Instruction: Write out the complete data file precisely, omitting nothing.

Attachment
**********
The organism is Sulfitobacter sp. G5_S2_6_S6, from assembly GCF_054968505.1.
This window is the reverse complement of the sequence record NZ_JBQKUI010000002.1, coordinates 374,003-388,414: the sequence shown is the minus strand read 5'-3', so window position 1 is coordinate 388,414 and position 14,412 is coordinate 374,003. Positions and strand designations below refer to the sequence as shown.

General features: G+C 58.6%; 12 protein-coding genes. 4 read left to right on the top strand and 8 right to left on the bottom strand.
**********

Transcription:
The organism is Sulfitobacter sp. G5_S2_6_S6, from assembly GCF_054968505.1.
This window is the reverse complement of the sequence record NZ_JBQKUI010000002.1, coordinates 374,003-388,414: the sequence shown is the minus strand read 5'-3', so window position 1 is coordinate 388,414 and position 14,412 is coordinate 374,003. Positions and strand designations below refer to the sequence as shown.

General features: G+C 58.6%; 12 protein-coding genes. 4 read left to right on the top strand and 8 right to left on the bottom strand.